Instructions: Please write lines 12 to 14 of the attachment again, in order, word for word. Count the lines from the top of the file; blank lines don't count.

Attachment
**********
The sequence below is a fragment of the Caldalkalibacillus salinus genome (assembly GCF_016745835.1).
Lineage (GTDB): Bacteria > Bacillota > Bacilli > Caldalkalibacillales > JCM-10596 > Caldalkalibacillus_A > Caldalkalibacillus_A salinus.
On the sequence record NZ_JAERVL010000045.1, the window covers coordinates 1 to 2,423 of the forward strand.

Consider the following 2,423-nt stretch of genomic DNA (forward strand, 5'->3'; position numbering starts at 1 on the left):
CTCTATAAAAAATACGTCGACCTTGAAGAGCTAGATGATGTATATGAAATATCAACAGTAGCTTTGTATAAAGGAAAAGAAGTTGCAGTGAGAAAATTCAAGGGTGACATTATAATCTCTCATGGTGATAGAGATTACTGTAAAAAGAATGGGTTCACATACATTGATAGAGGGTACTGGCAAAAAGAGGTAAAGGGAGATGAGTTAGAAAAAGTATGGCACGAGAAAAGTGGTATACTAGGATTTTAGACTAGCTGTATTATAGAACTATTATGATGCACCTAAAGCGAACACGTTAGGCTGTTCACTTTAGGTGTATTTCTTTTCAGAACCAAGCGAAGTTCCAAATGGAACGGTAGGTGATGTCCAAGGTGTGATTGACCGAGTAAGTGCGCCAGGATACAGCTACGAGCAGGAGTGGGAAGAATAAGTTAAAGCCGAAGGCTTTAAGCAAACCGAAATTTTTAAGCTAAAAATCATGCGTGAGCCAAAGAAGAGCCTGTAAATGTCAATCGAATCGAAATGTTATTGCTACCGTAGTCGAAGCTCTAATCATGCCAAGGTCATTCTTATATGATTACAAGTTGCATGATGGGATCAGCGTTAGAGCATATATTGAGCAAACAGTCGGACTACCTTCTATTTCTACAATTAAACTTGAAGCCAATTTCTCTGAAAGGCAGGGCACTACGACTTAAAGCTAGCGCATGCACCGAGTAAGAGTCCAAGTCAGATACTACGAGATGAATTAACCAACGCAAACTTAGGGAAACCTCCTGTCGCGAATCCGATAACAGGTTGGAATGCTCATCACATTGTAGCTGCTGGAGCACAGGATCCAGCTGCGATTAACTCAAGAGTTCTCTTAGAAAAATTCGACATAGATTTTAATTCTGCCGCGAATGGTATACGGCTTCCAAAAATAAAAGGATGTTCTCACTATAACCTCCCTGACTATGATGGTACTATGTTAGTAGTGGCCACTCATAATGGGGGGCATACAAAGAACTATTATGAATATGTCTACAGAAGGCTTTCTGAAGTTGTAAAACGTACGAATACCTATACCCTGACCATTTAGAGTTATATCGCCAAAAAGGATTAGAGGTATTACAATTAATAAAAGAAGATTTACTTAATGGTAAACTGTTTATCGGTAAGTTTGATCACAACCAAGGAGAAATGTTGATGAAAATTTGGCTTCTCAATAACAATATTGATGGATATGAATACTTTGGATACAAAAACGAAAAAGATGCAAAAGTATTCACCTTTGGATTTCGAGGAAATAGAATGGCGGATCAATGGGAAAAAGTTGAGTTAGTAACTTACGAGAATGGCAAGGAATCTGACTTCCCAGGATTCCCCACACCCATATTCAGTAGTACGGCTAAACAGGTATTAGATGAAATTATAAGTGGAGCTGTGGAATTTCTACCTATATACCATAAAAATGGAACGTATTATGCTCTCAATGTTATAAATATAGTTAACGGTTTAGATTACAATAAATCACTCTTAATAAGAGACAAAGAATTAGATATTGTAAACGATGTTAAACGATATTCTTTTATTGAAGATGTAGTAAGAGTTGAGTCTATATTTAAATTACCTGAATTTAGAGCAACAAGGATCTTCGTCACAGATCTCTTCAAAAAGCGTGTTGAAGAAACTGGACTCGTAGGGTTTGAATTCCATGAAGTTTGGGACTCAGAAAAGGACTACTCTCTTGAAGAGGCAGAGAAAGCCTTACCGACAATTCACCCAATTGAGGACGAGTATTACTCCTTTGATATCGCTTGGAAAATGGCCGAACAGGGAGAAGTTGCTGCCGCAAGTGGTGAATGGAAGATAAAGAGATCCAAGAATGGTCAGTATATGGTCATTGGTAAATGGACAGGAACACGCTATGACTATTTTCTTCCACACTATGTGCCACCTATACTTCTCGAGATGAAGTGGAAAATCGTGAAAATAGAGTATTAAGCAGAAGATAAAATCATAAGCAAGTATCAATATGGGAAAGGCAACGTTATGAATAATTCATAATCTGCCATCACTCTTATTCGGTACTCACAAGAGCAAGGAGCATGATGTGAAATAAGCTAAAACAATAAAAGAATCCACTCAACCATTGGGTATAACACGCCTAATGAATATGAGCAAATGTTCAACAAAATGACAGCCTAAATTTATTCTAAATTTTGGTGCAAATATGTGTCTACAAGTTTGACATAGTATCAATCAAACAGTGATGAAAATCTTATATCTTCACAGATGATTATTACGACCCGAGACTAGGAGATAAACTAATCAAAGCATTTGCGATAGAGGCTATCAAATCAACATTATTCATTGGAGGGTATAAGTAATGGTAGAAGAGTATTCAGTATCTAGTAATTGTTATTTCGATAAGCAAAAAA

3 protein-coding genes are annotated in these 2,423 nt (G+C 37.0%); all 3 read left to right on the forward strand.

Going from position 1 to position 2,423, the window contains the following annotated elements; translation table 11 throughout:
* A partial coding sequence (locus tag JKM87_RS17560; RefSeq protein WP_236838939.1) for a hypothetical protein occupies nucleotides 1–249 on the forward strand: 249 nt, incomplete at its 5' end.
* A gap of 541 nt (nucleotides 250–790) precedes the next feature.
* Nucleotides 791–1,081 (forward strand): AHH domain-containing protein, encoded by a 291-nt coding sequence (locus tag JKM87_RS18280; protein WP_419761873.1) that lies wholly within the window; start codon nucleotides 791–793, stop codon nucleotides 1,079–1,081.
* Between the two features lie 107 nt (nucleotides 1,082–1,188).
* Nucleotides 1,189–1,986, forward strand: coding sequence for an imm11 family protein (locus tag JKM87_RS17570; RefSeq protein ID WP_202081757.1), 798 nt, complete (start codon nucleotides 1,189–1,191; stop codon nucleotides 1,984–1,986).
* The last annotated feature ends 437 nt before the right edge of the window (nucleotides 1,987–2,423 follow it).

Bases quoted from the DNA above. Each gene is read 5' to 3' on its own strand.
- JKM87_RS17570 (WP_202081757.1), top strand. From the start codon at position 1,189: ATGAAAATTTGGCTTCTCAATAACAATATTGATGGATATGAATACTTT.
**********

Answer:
* Nucleotides 1,189–1,986, forward strand: coding sequence for an imm11 family protein (locus tag JKM87_RS17570; RefSeq protein ID WP_202081757.1), 798 nt, complete (start codon nucleotides 1,189–1,191; stop codon nucleotides 1,984–1,986).
* The last annotated feature ends 437 nt before the right edge of the window (nucleotides 1,987–2,423 follow it).

Bases quoted from the DNA above. Each gene is read 5' to 3' on its own strand.